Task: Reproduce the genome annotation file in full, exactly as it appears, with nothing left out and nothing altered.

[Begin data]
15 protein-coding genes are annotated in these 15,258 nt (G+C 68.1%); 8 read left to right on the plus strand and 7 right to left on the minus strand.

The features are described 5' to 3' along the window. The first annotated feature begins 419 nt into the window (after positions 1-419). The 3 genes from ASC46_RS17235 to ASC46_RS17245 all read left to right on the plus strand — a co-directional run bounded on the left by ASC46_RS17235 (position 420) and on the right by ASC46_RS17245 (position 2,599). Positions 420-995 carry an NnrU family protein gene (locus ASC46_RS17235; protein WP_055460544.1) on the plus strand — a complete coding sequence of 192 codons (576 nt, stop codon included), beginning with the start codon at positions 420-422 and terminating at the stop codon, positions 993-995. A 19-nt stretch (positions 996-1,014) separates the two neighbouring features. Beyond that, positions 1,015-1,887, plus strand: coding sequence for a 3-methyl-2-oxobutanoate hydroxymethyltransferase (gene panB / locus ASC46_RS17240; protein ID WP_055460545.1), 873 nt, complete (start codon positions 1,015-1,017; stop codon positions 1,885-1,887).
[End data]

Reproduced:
15 protein-coding genes are annotated in these 15,258 nt (G+C 68.1%); 8 read left to right on the plus strand and 7 right to left on the minus strand.

The features are described 5' to 3' along the window. The first annotated feature begins 419 nt into the window (after positions 1-419). The 3 genes from ASC46_RS17235 to ASC46_RS17245 all read left to right on the plus strand — a co-directional run bounded on the left by ASC46_RS17235 (position 420) and on the right by ASC46_RS17245 (position 2,599). Positions 420-995 carry an NnrU family protein gene (locus ASC46_RS17235; protein WP_055460544.1) on the plus strand — a complete coding sequence of 192 codons (576 nt, stop codon included), beginning with the start codon at positions 420-422 and terminating at the stop codon, positions 993-995. A 19-nt stretch (positions 996-1,014) separates the two neighbouring features. Beyond that, positions 1,015-1,887, plus strand: coding sequence for a 3-methyl-2-oxobutanoate hydroxymethyltransferase (gene panB / locus ASC46_RS17240; protein ID WP_055460545.1), 873 nt, complete (start codon positions 1,015-1,017; stop codon positions 1,885-1,887).